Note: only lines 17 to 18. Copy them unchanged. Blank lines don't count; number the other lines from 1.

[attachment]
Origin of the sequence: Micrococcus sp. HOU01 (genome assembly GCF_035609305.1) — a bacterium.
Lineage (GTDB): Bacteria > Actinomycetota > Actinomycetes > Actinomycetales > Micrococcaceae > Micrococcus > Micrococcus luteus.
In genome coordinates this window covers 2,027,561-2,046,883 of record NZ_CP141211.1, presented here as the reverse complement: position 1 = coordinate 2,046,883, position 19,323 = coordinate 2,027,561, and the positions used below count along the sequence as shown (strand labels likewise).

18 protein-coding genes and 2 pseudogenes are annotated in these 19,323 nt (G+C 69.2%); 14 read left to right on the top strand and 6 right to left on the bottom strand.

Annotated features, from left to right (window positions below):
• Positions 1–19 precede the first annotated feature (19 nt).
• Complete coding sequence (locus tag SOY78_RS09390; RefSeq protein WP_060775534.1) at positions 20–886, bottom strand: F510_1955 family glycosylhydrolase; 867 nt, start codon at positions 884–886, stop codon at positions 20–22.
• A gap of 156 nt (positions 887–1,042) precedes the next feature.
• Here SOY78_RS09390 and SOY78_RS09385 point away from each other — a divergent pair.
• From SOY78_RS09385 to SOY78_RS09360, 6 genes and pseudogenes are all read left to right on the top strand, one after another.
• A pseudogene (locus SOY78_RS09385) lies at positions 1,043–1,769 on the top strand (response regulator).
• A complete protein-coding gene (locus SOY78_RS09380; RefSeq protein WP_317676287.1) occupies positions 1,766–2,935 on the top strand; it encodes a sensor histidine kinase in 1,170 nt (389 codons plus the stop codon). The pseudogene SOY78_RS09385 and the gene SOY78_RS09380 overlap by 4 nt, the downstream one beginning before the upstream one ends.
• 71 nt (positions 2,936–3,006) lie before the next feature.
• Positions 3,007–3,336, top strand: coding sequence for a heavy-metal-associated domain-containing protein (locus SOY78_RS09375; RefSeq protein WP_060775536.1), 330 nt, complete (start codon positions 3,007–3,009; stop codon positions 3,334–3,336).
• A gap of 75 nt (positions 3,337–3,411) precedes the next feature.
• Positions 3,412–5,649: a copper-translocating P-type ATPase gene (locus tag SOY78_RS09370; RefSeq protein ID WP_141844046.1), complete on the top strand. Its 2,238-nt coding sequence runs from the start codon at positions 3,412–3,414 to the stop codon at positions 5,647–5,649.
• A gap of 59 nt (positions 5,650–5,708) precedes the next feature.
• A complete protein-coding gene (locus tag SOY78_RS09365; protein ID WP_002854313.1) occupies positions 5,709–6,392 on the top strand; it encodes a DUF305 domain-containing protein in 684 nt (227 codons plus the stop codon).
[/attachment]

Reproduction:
• A gap of 59 nt (positions 5,650–5,708) precedes the next feature.
• A complete protein-coding gene (locus tag SOY78_RS09365; protein ID WP_002854313.1) occupies positions 5,709–6,392 on the top strand; it encodes a DUF305 domain-containing protein in 684 nt (227 codons plus the stop codon).